This is a real-life example of the natural breakup of a natural monopoly. And I’m not going to guarantee it’s going to be a clean fight, and I’m not going to guarantee everything will come up roses. But I think it will work itself out, and it will do so without the power of government. Not that anyone will pick up on the lesson, but I feel like someone has to point it out.


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4 Comments

  1. Please, ESPN is no more of a monopoly than is HBO. Just like there also exist Showtime and Starz to get movies on cable, there also exists Fox Sports, NBC, CBS, Fox, the Golf Channel, The Tennis Channel, NFL Network, NBA TV and countless regional sports networks available on cable and satellite to get sports.

    It’s all a matter of rights. If the Big Ten sold its college basketball rights to ESPN (which it did), guess where Big Ten college basketball WON’T appear? You guessed it, the Big Ten Network. Just as the Warner Brothers movie studio can sell rights to the Harry Potter franchise to HBO, Blockbuster video, Netflix, United Airlines, Marriott Hotels and anyone else they want to, so can the Big Ten Conference sell its sports rights to whatever TV outlets it wants to. This is why you’ll see Big Ten sports on local broadcast stations, ESPN, ESPN2, regional Fox Sports Networks and coming soon, the Big Ten Network.

    Contrary to your assertion THIS IS NOT A GOOD THING. Why do you think ESPN charges so much money to the cable operator to carrry its channels? Well I’ll tell you: it’s because rightsholders (like the Big Ten, other NCAA conferences, NFL, NASCAR, MLB, NBA, etc.) charge ESPN gobbs of dough to air their sports. The reason why competition to ESPN is not really a good thing is because as more TV networks enter the bidding for the rights to these sports the prices just go up higher!!! The leagues make out and guess what happens? The network that wins the bidding then charges the cable operators even more money to carry their channel, and the cable operators raise their rates to cable subscribers…. us!!! If NBC, CBS, Fox Sports and now, the Big Ten Channel weren’t all in the bidding arena, ESPN could get rights at more reasonable prices and keep prices down – this is one instance in which competition actually drives prices up!!!!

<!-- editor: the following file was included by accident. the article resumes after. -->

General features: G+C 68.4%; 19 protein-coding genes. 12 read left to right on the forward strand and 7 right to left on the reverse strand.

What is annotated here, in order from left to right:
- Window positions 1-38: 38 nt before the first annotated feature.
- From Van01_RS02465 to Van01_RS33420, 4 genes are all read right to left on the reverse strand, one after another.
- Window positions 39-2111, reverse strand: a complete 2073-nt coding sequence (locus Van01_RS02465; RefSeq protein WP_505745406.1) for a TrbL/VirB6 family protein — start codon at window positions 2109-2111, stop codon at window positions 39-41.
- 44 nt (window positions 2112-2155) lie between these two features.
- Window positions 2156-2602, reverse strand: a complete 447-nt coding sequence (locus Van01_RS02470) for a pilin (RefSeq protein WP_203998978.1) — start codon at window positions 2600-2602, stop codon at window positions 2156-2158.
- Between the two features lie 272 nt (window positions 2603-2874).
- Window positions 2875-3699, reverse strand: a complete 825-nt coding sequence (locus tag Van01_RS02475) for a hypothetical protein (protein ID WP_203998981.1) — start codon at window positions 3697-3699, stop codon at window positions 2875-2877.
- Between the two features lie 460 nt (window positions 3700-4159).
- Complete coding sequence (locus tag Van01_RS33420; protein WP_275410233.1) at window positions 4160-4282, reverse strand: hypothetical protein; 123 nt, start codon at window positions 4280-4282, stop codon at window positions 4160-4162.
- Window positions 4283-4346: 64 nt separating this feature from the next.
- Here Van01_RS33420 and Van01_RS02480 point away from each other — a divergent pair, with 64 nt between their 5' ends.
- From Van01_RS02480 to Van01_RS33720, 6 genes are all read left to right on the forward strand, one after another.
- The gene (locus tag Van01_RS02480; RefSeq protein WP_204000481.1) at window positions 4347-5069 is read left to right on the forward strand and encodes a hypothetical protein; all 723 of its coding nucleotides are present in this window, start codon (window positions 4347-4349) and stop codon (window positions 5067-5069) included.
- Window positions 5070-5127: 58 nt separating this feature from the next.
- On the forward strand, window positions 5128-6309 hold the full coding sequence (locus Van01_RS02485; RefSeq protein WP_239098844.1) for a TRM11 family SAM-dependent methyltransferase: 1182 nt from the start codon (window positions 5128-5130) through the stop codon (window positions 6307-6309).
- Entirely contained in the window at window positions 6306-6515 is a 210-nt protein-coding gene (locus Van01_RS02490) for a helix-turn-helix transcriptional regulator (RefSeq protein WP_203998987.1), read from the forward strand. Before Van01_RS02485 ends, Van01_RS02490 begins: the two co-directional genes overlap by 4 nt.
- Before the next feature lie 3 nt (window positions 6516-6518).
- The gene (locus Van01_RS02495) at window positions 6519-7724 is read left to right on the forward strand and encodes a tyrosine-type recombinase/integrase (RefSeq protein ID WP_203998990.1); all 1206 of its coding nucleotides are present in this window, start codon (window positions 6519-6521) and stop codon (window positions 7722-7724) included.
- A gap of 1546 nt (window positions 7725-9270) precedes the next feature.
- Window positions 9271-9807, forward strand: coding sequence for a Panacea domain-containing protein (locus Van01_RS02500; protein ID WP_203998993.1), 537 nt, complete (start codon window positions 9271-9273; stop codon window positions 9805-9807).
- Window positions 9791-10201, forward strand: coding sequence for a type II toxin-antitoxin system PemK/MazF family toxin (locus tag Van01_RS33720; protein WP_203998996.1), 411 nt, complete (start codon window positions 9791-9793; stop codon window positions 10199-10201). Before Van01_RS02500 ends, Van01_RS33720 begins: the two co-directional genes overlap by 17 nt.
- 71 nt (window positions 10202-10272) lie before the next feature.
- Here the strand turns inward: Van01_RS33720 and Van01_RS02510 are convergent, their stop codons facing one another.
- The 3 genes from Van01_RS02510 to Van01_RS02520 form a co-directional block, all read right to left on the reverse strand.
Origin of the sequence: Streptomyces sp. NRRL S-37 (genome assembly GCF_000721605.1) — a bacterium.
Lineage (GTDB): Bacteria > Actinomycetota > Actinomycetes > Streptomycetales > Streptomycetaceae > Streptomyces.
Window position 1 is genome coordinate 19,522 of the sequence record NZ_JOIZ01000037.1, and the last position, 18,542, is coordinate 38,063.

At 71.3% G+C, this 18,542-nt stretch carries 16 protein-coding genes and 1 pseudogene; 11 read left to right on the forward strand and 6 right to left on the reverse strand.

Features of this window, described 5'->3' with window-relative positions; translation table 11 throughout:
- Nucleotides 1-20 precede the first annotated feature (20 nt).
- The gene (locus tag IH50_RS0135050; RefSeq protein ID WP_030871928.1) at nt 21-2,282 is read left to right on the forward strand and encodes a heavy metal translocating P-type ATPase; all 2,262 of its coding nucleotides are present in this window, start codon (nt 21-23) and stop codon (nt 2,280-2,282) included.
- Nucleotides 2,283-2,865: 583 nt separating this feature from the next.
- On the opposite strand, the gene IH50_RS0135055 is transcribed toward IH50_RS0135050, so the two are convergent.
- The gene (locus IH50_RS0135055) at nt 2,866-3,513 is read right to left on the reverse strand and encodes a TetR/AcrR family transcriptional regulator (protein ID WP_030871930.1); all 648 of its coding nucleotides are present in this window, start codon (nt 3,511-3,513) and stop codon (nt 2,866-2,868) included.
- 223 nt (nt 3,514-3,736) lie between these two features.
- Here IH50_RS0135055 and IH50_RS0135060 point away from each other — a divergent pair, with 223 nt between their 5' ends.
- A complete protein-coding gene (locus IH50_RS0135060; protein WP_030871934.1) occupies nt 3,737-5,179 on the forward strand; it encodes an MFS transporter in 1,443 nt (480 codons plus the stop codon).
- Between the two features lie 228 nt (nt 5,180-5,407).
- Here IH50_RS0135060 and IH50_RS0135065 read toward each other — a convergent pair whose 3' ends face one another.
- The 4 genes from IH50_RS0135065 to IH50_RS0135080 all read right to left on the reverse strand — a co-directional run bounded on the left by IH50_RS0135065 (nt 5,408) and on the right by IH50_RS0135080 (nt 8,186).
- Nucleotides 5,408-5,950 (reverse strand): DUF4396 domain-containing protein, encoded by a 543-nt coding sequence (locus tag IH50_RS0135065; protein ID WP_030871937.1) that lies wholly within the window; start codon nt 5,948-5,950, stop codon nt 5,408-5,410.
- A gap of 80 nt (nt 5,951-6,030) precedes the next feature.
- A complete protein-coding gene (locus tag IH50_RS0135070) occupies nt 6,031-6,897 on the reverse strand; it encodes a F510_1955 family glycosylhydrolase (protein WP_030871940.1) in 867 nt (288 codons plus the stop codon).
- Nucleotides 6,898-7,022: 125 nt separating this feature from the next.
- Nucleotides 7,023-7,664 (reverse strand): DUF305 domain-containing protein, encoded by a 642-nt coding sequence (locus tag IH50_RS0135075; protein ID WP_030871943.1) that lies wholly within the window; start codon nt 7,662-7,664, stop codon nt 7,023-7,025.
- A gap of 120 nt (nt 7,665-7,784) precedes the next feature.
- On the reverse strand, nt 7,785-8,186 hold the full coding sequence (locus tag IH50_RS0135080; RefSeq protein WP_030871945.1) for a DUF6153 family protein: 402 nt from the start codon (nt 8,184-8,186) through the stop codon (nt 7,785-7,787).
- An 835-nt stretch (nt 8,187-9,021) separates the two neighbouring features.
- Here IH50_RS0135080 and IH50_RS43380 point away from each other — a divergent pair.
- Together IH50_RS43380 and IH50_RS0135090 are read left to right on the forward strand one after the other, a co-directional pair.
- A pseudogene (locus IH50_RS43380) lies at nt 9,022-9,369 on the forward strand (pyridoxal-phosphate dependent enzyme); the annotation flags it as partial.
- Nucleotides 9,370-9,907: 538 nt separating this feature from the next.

Also, keep in mind that ESPN has had to pass on some premier sporting packages to keeps its rates down… that’s why NASCAR hasn’t been on ESPN for the last seven years and that’s why NHL hockey doesn’t appear on ESPN now.

    Comment by oronde warren — November 10, 2006 @ 8:07 am
  2. ESPN (Eastern Seaboard Programming Network) is a monopoly. I agree with Brad and I’m upset as he is with this ESPNU garbage. I pay $100 or so for ESPN Gameplan and don’t get ESPNU with that? What a crock! Brad is right about ESPN’s evil, manipulative plan. They put crap like poker, dog shows, and sports soap operas on ESPN or ESPN2 so they can start up a new network like ESPNU???! Why not put the poker and dog shows on some network called ESPNG (ESPN Garbage)? ESPNU in a few years may end up like ESPN2… showing poker and dog shows and sports soap operas so they can start a new network, ESPNU2. Heck, why stop with poker and dog shows and put on ping pong, Eukre, darts, and curling.

    Comment by Mike — November 21, 2006 @ 10:25 am
  3. ESPN shows darts already, Mike :-D

    Comment by Brad Warbiany — November 21, 2006 @ 10:45 am
  4. …I’ve also seen the World Championships of Curling on ESPN2. Heh.

    Comment by mike — November 21, 2006 @ 4:09 pm